And at Tibs Group, an electrical contractor headquartered in Decatur, Ga., Mark Tibbetts is beginning to see communication system tools in the hands of his electricians. “Wire snips and other tools that communications people use are finding their way into our electricians' tool pouches,” he says.
Young electricians lead the way in applying new tool designs. Tool manufacturers see younger electricians and apprentices leading the way when it comes to trying new tool designs and applying new installation and repair methods in the field. They also realize the benefit of establishing brand loyalty for their tools early in an electrician's career.
“This new generation of electricians is our greatest key to success,” says Glenn Morgan at Anglo American Enterprises. “It is important for us to show them how they can have a long and productive career by using the proper tools.
“The No. 1 job for tool manufacturers and electrical distributors is to work together to educate new electricians and apprentices and put the proper tools into their hands at the start. It will make a lasting impression throughout their careers,” says Morgan.
Are electrical distributors offering ancillary tools to electrical contractors? Should they? Electrical contractors' consistent need for hand tools induces electrical distributors to offer at least one or two lines of tools aimed specifically at this market.
Lately, some distributors that offer products from more extensive lines such as The Stanley Works are taking an additional step by stocking ancillary construction and carpentry tools that electrical contractors use on the job site.
Mark Tibbetts at Tibs Group says, “We like it when distributors carry some ancillary tools. It's more convenient for us, even if they cost a little more. If my employee must go to the hardware store to buy a hammer, it takes an hour out of his day. It's better if he can buy that tool at the supply house. Time is money.”
Mark D. Rolison, electrical distribution market leader at Gardner Bender, Milwaukee, Wis., says, “As distributors put a greater emphasis on selling hand tools, they realize that to compete with the big chains they must introduce new, unique products. We work with a handful of distributors that move quickly to introduce new products. Large retailers, however, offer new products to their customers well before most distributors make that decision.”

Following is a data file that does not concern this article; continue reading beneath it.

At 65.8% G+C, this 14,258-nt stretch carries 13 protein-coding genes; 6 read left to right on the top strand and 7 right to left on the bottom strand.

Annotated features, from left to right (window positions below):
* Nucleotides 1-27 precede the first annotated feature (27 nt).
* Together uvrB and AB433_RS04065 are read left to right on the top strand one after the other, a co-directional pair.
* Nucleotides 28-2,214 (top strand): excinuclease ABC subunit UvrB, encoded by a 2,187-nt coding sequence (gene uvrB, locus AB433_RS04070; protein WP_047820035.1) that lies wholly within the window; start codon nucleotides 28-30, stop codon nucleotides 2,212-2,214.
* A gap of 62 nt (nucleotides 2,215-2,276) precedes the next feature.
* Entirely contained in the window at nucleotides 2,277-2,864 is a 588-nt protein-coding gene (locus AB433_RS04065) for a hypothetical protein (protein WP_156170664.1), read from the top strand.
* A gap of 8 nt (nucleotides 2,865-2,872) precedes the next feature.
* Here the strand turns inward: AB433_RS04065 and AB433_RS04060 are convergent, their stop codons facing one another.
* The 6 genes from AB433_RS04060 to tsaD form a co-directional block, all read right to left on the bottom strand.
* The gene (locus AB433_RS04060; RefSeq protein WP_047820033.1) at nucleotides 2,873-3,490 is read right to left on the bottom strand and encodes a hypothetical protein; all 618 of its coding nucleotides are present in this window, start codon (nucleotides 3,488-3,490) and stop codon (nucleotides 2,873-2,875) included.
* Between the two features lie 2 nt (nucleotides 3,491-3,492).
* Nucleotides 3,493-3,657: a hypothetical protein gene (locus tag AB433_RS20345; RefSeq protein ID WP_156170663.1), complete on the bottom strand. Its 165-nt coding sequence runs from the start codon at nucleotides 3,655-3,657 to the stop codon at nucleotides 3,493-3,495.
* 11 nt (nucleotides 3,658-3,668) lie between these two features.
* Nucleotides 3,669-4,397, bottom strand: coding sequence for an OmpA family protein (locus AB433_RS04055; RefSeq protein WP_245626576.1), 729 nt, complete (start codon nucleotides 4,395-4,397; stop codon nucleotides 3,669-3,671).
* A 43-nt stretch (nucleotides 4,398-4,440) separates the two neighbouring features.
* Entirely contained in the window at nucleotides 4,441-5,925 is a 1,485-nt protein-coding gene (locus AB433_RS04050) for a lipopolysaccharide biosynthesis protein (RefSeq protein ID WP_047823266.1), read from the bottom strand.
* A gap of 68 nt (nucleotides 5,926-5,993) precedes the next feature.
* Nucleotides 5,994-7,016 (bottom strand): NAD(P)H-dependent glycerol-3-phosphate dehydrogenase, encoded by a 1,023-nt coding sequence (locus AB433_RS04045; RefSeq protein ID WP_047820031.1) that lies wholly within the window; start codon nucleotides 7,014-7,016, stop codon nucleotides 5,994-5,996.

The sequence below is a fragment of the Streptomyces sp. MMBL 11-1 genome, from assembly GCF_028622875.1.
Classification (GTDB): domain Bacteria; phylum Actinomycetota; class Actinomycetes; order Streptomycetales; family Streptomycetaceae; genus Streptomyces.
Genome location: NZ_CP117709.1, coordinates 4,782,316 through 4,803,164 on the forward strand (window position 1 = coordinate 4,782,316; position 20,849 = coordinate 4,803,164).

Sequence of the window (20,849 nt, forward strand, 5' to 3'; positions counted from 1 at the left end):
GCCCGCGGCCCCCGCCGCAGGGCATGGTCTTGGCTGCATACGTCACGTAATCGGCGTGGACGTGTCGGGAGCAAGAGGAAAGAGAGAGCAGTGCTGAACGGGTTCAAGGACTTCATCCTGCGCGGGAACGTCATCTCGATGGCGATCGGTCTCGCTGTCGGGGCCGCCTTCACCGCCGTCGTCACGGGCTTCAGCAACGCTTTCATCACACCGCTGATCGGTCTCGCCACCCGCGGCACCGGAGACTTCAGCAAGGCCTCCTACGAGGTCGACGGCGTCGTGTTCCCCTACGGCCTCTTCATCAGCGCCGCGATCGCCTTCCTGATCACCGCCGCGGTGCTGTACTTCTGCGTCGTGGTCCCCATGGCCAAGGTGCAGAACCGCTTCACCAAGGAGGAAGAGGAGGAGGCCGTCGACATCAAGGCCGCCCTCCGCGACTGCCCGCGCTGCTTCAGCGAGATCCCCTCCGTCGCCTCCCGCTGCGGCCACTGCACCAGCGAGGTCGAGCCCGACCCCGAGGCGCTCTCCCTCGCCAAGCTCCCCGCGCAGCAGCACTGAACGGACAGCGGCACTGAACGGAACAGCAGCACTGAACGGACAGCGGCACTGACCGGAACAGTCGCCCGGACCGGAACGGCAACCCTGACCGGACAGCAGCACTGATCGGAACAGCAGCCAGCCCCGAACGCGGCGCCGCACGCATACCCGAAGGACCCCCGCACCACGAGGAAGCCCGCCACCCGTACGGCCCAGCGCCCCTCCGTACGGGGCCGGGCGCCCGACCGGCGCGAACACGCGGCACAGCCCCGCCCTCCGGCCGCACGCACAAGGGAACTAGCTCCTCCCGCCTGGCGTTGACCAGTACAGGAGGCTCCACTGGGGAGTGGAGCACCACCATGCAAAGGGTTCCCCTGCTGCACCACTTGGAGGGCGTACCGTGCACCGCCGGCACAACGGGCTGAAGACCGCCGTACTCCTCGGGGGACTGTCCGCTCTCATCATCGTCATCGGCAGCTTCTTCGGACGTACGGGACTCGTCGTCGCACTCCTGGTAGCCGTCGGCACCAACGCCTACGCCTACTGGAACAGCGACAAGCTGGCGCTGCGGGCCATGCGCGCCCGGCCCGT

At Granite City Electric Supply, Steve Helle points out that new hand-tool introductions generate sales. “Ideal Industries is a master at this,” he says. “They get a lot of pull-through business on their wire nuts and other supplies because they're always introducing new products for us to sell… They thoroughly understand that by coming out with a new product every month, they give us something new and different to bring to our customers and talk about.”
What changes will impact hand-tool sales to electrical contractors? Electrical contractors are in an enviable position when it comes to buying hand tools. Manufacturers will continue to develop outstanding tools that help electricians work more efficiently and comfortably. They will offer these products through traditional outlets like electrical wholesalers and industrial supply houses. For the most part, however, they will offer them through many other outlets including the “big box” chain stores where market studies show electrical contractors often shop for tools.
Electrical distributors will benefit from additional marketing and merchandising support as competition among manufacturers intensifies and companies like The Stanley Works strengthen distributors' ability to satisfy customer demands for ancillary products needed at the job site.
“For distributors to sell hand tools in a big way, their customers must see them as a tool source,” says Stanley's Mark Babcock. “We know how to sell tools, and we can help distributors sell them better.”
Steve Helle at Granite City Electric Supply says, “If you make up your mind to sell hand tools, you must promote yourself as a tool house. You must have deep and wide inventories because electricians have very specific preferences. They are craftsmen and they want high-quality tools. They won't settle for anything less.”
Larry Doughty at CLS says, “There's always been a tendency among electrical distributors to give up product segments and markets. We let them pass right by or we defer to one of these category-killing outlets.
“That's the wrong approach. Electricians come through our doors every day. We must merchandise to them the same way the home centers do, and we'll be very successful.”